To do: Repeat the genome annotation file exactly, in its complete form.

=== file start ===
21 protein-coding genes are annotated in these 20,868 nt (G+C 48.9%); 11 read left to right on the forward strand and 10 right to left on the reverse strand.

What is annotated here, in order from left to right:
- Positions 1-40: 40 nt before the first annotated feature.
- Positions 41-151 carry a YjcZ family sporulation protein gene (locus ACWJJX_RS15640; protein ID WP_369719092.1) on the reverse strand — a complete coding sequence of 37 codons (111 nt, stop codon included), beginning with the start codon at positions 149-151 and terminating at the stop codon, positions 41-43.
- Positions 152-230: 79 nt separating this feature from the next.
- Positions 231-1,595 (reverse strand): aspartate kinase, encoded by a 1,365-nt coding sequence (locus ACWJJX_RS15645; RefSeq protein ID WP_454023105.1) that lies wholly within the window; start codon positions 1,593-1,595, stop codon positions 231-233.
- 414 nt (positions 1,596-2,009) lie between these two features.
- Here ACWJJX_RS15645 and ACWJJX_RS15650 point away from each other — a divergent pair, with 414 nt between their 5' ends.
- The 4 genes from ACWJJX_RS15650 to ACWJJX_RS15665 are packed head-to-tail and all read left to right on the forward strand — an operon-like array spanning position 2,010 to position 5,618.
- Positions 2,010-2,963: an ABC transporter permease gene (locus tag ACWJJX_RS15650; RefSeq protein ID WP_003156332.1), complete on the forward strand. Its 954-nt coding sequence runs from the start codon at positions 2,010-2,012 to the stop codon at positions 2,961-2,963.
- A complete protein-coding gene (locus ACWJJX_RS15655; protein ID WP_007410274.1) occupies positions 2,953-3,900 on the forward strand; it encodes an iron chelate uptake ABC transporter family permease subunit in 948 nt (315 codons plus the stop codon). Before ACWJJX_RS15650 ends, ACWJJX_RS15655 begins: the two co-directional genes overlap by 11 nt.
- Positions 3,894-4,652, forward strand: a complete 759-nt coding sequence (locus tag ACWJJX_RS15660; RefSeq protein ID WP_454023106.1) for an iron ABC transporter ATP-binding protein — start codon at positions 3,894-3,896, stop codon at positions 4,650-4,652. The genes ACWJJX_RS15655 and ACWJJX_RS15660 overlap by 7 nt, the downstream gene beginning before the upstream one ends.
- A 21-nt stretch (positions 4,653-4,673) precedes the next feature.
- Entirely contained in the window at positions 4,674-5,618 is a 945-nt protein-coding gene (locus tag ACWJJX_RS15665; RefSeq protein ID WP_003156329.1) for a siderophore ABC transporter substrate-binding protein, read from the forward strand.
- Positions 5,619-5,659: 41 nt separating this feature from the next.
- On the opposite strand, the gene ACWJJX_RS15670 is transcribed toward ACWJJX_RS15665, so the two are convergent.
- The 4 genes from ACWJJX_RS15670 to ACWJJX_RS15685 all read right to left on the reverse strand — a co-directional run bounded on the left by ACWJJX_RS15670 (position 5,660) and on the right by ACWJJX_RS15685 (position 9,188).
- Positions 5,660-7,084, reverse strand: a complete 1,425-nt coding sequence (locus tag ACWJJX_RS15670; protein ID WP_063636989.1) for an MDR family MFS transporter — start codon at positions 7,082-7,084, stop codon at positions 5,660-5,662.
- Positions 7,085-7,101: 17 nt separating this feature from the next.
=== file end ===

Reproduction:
21 protein-coding genes are annotated in these 20,868 nt (G+C 48.9%); 11 read left to right on the forward strand and 10 right to left on the reverse strand.

What is annotated here, in order from left to right:
- Positions 1-40: 40 nt before the first annotated feature.
- Positions 41-151 carry a YjcZ family sporulation protein gene (locus ACWJJX_RS15640; protein ID WP_369719092.1) on the reverse strand — a complete coding sequence of 37 codons (111 nt, stop codon included), beginning with the start codon at positions 149-151 and terminating at the stop codon, positions 41-43.
- Positions 152-230: 79 nt separating this feature from the next.
- Positions 231-1,595 (reverse strand): aspartate kinase, encoded by a 1,365-nt coding sequence (locus ACWJJX_RS15645; RefSeq protein ID WP_454023105.1) that lies wholly within the window; start codon positions 1,593-1,595, stop codon positions 231-233.
- 414 nt (positions 1,596-2,009) lie between these two features.
- Here ACWJJX_RS15645 and ACWJJX_RS15650 point away from each other — a divergent pair, with 414 nt between their 5' ends.
- The 4 genes from ACWJJX_RS15650 to ACWJJX_RS15665 are packed head-to-tail and all read left to right on the forward strand — an operon-like array spanning position 2,010 to position 5,618.
- Positions 2,010-2,963: an ABC transporter permease gene (locus tag ACWJJX_RS15650; RefSeq protein ID WP_003156332.1), complete on the forward strand. Its 954-nt coding sequence runs from the start codon at positions 2,010-2,012 to the stop codon at positions 2,961-2,963.
- A complete protein-coding gene (locus ACWJJX_RS15655; protein ID WP_007410274.1) occupies positions 2,953-3,900 on the forward strand; it encodes an iron chelate uptake ABC transporter family permease subunit in 948 nt (315 codons plus the stop codon). Before ACWJJX_RS15650 ends, ACWJJX_RS15655 begins: the two co-directional genes overlap by 11 nt.
- Positions 3,894-4,652, forward strand: a complete 759-nt coding sequence (locus tag ACWJJX_RS15660; RefSeq protein ID WP_454023106.1) for an iron ABC transporter ATP-binding protein — start codon at positions 3,894-3,896, stop codon at positions 4,650-4,652. The genes ACWJJX_RS15655 and ACWJJX_RS15660 overlap by 7 nt, the downstream gene beginning before the upstream one ends.
- A 21-nt stretch (positions 4,653-4,673) precedes the next feature.
- Entirely contained in the window at positions 4,674-5,618 is a 945-nt protein-coding gene (locus tag ACWJJX_RS15665; RefSeq protein ID WP_003156329.1) for a siderophore ABC transporter substrate-binding protein, read from the forward strand.
- Positions 5,619-5,659: 41 nt separating this feature from the next.
- On the opposite strand, the gene ACWJJX_RS15670 is transcribed toward ACWJJX_RS15665, so the two are convergent.
- The 4 genes from ACWJJX_RS15670 to ACWJJX_RS15685 all read right to left on the reverse strand — a co-directional run bounded on the left by ACWJJX_RS15670 (position 5,660) and on the right by ACWJJX_RS15685 (position 9,188).
- Positions 5,660-7,084, reverse strand: a complete 1,425-nt coding sequence (locus tag ACWJJX_RS15670; protein ID WP_063636989.1) for an MDR family MFS transporter — start codon at positions 7,082-7,084, stop codon at positions 5,660-5,662.
- Positions 7,085-7,101: 17 nt separating this feature from the next.